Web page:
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Let $\succeq $ be a weak order in $\mathbb{R}^n$. If

  1. $ x\geq y \Rightarrow x\succeq y$
  2. for any $x\succ y\succ z$ there exists a unique $\lambda \in (0,1)$ such that $y\sim \lambda x+(1-\lambda)z$,

then there exists a value representation of $\succeq$.

Could anyone give me an example where the Value representation theorem(with out uncertainity) in the $n$ dimensional Euclidean space can be applied and a counter example that cannot be applied?

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    $\begingroup$ Can you please clarify condition 1)? Should we read $x \geq y \Rightarrow x \succeq y$? I am asking because your condition is trivially wrong for $x=y$. $\endgroup$ – Oliv Mar 27 '17 at 16:59
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    $\begingroup$ Do we know (or care) what are the preferences when neither $x \geq y$ holds, nor $x \leq y$? $\endgroup$ – Alecos Papadopoulos Mar 27 '17 at 19:25
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First, consider the preference relation $\succeq$ defined by \begin{equation*} x \succeq y \text{ if } x_1 + \cdots + x_n \geq y_1+\cdots+y_n \end{equation*}

This preference relation satisfies your assumptions. Indeed, suppose that $x \succ y \succ z$. You can check that $y \sim \lambda x + (1-\lambda) z$ for a unique $\lambda$ defined by \begin{equation*} \lambda = \dfrac{y_1+\cdots+y_n-(z_1+\cdots+z_n)}{x_1+\cdots+x_n-(z_1+\cdots+z_n)} \end{equation*}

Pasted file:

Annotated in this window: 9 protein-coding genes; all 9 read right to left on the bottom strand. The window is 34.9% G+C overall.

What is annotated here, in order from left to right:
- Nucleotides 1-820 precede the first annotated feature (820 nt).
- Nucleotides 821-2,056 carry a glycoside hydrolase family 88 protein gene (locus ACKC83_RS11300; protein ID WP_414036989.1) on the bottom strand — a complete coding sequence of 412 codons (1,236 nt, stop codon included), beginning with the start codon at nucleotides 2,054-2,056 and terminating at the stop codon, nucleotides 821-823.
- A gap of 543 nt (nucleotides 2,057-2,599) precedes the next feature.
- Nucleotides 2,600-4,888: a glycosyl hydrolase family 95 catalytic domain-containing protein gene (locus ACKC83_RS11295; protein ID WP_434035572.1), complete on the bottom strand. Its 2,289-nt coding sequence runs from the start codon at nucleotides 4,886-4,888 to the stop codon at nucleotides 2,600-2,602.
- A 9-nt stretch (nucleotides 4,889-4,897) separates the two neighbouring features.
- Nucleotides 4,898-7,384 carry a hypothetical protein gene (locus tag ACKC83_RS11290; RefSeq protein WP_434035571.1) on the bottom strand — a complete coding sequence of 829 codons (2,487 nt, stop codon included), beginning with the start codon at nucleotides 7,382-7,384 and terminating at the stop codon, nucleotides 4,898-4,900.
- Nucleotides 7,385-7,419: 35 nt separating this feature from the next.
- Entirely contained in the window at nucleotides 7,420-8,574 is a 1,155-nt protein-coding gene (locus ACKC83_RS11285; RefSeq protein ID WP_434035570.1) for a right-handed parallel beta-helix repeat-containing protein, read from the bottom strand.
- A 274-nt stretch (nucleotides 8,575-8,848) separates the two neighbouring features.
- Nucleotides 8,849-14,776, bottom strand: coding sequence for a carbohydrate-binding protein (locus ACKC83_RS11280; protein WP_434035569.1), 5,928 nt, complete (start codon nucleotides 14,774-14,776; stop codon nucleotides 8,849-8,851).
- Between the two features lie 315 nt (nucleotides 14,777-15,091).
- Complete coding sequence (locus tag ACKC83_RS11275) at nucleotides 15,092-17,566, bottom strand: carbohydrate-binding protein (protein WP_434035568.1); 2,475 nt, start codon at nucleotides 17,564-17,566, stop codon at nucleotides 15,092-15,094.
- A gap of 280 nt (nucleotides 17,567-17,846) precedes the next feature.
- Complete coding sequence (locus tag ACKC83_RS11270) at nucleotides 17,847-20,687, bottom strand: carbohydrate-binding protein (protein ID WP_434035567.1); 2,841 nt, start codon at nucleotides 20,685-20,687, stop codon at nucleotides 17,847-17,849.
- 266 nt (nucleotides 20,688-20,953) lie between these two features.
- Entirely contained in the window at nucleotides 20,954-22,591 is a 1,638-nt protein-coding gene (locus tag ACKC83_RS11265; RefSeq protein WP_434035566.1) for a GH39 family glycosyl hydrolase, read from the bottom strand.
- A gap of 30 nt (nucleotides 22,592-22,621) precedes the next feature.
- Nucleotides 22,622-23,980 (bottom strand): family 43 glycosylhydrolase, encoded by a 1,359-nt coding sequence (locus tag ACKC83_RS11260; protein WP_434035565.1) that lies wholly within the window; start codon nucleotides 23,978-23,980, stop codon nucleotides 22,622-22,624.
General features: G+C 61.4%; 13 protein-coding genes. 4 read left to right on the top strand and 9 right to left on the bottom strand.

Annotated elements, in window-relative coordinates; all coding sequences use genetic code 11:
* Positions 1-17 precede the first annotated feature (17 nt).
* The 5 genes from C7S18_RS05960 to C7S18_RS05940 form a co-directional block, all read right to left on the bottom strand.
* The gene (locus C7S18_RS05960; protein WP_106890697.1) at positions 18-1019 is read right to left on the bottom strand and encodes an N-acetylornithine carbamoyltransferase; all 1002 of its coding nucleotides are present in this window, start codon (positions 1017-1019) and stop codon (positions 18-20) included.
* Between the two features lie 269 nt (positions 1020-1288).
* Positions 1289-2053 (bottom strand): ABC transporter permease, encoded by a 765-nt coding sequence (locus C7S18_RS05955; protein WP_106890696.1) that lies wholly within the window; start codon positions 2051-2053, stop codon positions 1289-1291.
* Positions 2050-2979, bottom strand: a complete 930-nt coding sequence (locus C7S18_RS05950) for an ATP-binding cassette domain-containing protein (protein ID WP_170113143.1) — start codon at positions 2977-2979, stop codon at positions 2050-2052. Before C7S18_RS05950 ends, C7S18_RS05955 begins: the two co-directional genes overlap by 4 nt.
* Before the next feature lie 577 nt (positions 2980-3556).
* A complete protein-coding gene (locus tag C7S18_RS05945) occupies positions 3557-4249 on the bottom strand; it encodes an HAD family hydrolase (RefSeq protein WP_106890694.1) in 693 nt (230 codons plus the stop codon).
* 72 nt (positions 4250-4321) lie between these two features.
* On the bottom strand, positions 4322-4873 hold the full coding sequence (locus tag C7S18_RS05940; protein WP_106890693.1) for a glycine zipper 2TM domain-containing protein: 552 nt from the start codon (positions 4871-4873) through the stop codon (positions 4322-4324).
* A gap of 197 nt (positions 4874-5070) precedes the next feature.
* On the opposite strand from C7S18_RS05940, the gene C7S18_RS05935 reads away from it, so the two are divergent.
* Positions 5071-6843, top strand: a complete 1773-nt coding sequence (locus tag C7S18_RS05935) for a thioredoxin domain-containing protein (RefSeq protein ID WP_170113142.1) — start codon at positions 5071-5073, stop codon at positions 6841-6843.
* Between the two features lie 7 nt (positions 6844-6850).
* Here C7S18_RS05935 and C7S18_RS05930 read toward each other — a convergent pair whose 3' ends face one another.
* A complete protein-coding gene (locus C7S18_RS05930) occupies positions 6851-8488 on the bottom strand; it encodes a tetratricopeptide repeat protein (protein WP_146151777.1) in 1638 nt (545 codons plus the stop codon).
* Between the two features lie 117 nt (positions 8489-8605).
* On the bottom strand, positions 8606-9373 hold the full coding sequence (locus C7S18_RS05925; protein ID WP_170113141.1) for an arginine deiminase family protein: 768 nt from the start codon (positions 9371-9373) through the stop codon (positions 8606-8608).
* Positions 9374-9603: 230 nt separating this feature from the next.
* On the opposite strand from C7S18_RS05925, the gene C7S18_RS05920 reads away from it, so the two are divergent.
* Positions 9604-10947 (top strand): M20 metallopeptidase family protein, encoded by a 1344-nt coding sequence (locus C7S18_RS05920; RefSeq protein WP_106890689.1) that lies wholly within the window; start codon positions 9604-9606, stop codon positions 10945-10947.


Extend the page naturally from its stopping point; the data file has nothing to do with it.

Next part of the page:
And these preferences obviously admit the utility representation $u(x)=x_1+\cdots+x_n$.

Now, consider the lexicographic preference relation $\succeq$ defined (I take $n=2$ for simplicity) by \begin{equation*} x \succ y \text{ if } (x_1>y_1) \text{ or } (x_1=y_1,x_2>y_2) \end{equation*} Lexicographic preferences have two important properties:

  • $x \sim y$ if and only if $x=y$
  • they have no utility representation

If $x=(1,1)$, $y=(0,1)$ and $z=(0,0)$, we have $x \succ y \succ z$. In addition, any $\lambda>0$ is such that $\lambda x + (1-\lambda) z \succ y$. Thus assumption 2. is not valid, and the conclusion of the theorem (existence of a utility representation) is not valid either.

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    $\begingroup$ @HerrK. The contrapositive of assumption 1 is not $y \succ x \Rightarrow y>x$ but $y \succ x \Rightarrow y \not\leq x$, which is different (we are in $\mathbb{R}^2)$. Assumption 1 is indeed satisfied for lexicographic preferences. $\endgroup$ – Oliv Mar 27 '17 at 18:50
  • $\begingroup$ You're right. My mistake. $\endgroup$ – Herr K. Mar 27 '17 at 19:21

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